The longer term impact on soybean demand in China and elsewhere may bode for a significant surplus and switching away from soybean farming. https://www.bloomberg.com/graphics/2019-eliminating-african-swine-fever/

            So, yes, tariffs have affected current soybean pricing, but may simply be a pimple on a much larger rash.

          2. Menzie Chinn Post author

            Bruce Hall: Weather has *supported* prices thus far…but you are right that Trump’s decision gave impetus to a permanent shift by China to other sources, much like Nixon’s embargo pushed Brazil to enter into soybean production.

          3. Bruce Hall

            Menzie, yes weather and tariffs are current issues, but the swine virus looms as the “killer app”.

            https://www.iasoybeans.com/news/articles/swine-disease-further-erodes-soybean-demand/
            http://www.agrinews-pubs.com/opinion/policy-pennings-african-swine-fever-could-impact-soybean-prices/article_9bae3e53-e175-5e91-a5ef-67f24565e5d4.html

            Fortunately for many soybean farmers, they can move to other feed crops (corn, alfalfa) or human food grains (corn, wheat) within limits. Actually, many, if not most, soybean farmers rotate their crops in and out of soybeans so they are able to switch pretty quickly. My brother leases out a small 40-acre Michigan plot to local farmers who do just that. Soybeans are grown every 1-3 years depending on conditions and markets.

            https://www.cropscience.bayer.us/learning-center/articles/cereals-elevate-your-crop-rotation-program

    2. pgl

      This is from some one who does not even understand the difference between spot prices v. future prices. Oh yea – you are too busy writing 200 pieces of intellectual garbage a day to actually read even the basics on this issue. Quantity TRUPMS quality I guess!

    3. pgl

      “So which estimate are we trying to prove? I dunno.”

      Yep – you do not even know what the word price means. Do you even know what a soybean is?

  3. Moses Herzog

    I found this interesting and educational. I don’t want to assume Menzie doesn’t already know this stuff, but I would put it at 60% he doesn’t (why would he, he’s not an agriculture economist), and I would even encourage Menzie to watch this. I put it at 40% Menzie already knows what is in the video link below because I know Menzie is a voracious reader, has a wide breadth of knowledge, and lives in an agriculture state. I learned a lot by watching it, and got a kick out of the video. I’m assuming CoRev is not familiar with any of this as CoRev has stated be believes soybeans and other crops stay good for eternity when you sprinkle them with the “Magical MAGA Powder” produced by donald trump hotels.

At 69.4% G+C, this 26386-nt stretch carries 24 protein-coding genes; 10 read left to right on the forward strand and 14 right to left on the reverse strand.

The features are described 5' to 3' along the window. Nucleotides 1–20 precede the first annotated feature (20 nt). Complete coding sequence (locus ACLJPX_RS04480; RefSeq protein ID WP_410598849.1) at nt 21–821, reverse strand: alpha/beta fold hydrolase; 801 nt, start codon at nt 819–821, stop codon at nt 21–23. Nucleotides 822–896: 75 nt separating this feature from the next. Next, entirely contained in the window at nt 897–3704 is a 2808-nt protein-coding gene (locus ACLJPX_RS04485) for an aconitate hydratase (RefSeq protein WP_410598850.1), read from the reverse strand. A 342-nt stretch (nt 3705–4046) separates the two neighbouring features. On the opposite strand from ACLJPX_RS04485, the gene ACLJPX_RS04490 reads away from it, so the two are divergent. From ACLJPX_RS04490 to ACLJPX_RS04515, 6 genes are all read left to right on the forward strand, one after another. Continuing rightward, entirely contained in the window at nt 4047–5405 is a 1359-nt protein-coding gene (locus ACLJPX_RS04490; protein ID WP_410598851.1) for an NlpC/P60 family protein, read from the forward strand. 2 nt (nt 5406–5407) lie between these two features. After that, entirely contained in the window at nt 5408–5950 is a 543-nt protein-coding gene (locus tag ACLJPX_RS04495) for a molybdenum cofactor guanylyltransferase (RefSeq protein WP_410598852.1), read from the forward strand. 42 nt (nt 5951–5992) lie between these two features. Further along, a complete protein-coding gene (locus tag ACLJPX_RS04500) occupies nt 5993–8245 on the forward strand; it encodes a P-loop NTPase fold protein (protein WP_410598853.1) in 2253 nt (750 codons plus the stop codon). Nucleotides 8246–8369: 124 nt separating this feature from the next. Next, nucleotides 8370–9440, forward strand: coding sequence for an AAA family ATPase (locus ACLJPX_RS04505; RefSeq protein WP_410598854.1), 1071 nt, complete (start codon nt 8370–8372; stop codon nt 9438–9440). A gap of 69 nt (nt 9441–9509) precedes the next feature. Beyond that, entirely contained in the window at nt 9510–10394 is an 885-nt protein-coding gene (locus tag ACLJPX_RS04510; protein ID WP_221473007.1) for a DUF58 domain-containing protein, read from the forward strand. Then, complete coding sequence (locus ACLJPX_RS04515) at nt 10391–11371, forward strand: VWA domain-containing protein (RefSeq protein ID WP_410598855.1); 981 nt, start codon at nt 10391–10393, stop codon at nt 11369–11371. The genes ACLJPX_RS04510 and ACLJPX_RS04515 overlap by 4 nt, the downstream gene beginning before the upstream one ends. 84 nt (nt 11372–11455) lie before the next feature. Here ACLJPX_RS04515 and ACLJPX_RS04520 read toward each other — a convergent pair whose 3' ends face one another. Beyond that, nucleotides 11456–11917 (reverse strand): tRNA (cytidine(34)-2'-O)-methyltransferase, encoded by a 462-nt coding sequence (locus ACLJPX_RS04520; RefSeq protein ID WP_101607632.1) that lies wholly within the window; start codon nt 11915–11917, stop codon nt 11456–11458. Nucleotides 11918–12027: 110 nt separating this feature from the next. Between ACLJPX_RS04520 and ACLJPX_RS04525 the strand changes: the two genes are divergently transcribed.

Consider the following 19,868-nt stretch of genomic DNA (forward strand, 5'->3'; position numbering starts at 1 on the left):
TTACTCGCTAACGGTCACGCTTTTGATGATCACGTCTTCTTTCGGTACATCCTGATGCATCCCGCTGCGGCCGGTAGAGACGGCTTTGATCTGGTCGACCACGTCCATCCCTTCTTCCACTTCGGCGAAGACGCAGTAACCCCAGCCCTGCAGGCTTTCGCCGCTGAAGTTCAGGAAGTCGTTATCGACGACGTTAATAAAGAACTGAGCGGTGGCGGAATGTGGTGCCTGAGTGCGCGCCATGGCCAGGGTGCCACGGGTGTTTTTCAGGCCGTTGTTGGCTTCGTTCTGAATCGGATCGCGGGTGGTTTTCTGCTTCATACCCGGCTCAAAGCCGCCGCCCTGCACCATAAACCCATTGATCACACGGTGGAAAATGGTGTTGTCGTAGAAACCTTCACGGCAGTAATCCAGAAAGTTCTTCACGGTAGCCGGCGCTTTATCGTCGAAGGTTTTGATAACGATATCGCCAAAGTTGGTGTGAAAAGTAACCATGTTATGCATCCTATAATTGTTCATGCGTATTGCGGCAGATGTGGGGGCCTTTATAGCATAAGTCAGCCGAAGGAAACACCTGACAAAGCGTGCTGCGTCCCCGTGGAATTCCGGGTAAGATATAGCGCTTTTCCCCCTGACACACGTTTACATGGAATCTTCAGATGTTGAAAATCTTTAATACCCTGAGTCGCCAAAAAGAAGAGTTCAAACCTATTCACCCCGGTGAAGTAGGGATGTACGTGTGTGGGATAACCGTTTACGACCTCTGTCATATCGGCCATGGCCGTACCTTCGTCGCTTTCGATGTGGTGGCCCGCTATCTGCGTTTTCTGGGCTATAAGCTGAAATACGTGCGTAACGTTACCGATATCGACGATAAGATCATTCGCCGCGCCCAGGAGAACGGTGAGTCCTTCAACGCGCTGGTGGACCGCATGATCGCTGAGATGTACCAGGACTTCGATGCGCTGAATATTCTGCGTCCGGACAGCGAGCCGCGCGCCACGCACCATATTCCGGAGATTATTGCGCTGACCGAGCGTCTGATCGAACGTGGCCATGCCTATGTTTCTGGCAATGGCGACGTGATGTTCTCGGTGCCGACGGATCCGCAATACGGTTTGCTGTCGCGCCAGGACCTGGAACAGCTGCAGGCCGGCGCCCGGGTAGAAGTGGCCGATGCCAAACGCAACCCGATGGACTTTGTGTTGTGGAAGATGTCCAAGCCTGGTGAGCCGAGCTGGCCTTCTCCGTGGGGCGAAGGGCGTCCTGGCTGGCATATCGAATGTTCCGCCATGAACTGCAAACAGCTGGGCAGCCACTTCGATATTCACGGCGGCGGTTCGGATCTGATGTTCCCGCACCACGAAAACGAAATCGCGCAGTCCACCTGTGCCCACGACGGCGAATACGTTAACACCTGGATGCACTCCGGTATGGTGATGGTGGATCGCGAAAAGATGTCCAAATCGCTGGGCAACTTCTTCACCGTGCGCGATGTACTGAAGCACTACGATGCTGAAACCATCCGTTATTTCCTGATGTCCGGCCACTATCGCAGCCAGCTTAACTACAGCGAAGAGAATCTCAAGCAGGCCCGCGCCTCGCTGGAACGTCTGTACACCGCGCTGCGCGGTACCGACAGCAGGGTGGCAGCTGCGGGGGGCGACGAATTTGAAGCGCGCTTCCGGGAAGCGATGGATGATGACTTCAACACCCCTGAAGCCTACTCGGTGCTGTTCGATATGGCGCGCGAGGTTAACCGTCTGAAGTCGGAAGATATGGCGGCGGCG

https://www.youtube.com/watch?v=ywBV6M7VOFU

  4. AS

    Professor Chinn,
    Seems like a great model! Did you post the data for soy beans? It would be fun to replicate the results. As I recall there was an issue related to posting the data last year.

    I am always surprised by readers who challenge Professor Chinn or Professor Hamilton regarding econometric models that the professors have developed and generously present on Econbrowser. I can understand political arguments, but not arguments about econometrics, when the challenger has not recomputed the models. Would a layman argue with a chemistry professor about a chemical reaction that the professor has studied and experimented with?

    1. Menzie Chinn Post author

      AS: I could post the data for the Chinn-Coibion data, but in order to do the more recent exercise, all we need to know is the July 12th observation on the July 2019 futures contract (which expires on 12th of July). We then compare the two values (where I follow the convention of using the futures price as a proxy for the spot price — according to the Samuelson hypothesis the two need to converge).

      1. AS

        Referring to the link, “Chinn-Coibion data set”, I notice on the Excel spreadsheet,Ag comm. prices tab, the farthest-out date seems to be S8. I thought we needed S12. If I am reading your blog correctly we also need the spot rate at time t and the spot price at time t+k. I am neither doubting your model nor calculations, I am just trying to learn and use a model I have never used before. If I am being too slow, or if this is too much trouble, we can take a pass.

        I am having a difficult time envisioning how to collect the data easily. It seems like the data would be difficult to collect given the linkages.

        1. Menzie Chinn Post author

          AS: Remember, there aren’t soybean futures contracts for everymonth; in fact there are 8 a year. You’ll have to correlate them with dates, I’m afraid.

        2. CoRev

          AS, look at the July 15, 2018 Soybean estimate article to get the needed data. http://econbrowser.com/archives/2018/07/interpreting-evidence-on-forecasting-capabilities-of-futures-relative-to-other-methods#comments Which conclude with his prediction:
          “Conclusion

          Soybean futures are remarkably good predictors of future spot prices of soybeans. Hence, my best guess of soybean prices one year from today is 872….”

          This discussion began when I and others suggested Tariffs were not the preeminent concern for farmers, but weather was. The along came the 2019-20 growing season, which has been tremendously perturbed by … BAD WEATHER. My assertion proven true, but the Menzie price prediction still TBD. Ergo my comment about the model’s approaching validation date, which triggered even another article.

          1. pgl

            “This discussion began when I and others suggested Tariffs were not the preeminent concern for farmers, but weather was.”